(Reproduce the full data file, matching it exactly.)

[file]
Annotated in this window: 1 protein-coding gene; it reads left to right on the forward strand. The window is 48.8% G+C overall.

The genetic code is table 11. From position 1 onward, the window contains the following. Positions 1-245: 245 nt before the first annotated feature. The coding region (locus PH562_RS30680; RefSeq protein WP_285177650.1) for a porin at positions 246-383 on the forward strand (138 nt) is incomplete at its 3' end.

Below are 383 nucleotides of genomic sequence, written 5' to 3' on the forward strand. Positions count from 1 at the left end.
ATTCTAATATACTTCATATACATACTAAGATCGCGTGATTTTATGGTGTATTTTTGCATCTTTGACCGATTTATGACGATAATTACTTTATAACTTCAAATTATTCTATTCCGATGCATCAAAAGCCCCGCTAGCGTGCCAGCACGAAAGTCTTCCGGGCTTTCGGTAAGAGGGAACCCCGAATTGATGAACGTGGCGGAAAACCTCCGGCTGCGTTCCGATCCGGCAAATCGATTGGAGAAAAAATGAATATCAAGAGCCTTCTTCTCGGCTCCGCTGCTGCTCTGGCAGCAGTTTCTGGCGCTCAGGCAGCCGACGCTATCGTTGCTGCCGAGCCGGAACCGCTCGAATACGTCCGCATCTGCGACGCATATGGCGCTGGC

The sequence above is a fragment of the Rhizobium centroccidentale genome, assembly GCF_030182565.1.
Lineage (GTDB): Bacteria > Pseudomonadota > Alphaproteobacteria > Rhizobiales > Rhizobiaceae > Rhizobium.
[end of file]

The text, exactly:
Annotated in this window: 1 protein-coding gene; it reads left to right on the forward strand. The window is 48.8% G+C overall.

The genetic code is table 11. From position 1 onward, the window contains the following. Positions 1-245: 245 nt before the first annotated feature. The coding region (locus PH562_RS30680; RefSeq protein WP_285177650.1) for a porin at positions 246-383 on the forward strand (138 nt) is incomplete at its 3' end.

Below are 383 nucleotides of genomic sequence, written 5' to 3' on the forward strand. Positions count from 1 at the left end.
ATTCTAATATACTTCATATACATACTAAGATCGCGTGATTTTATGGTGTATTTTTGCATCTTTGACCGATTTATGACGATAATTACTTTATAACTTCAAATTATTCTATTCCGATGCATCAAAAGCCCCGCTAGCGTGCCAGCACGAAAGTCTTCCGGGCTTTCGGTAAGAGGGAACCCCGAATTGATGAACGTGGCGGAAAACCTCCGGCTGCGTTCCGATCCGGCAAATCGATTGGAGAAAAAATGAATATCAAGAGCCTTCTTCTCGGCTCCGCTGCTGCTCTGGCAGCAGTTTCTGGCGCTCAGGCAGCCGACGCTATCGTTGCTGCCGAGCCGGAACCGCTCGAATACGTCCGCATCTGCGACGCATATGGCGCTGGC

The sequence above is a fragment of the Rhizobium centroccidentale genome, assembly GCF_030182565.1.
Lineage (GTDB): Bacteria > Pseudomonadota > Alphaproteobacteria > Rhizobiales > Rhizobiaceae > Rhizobium.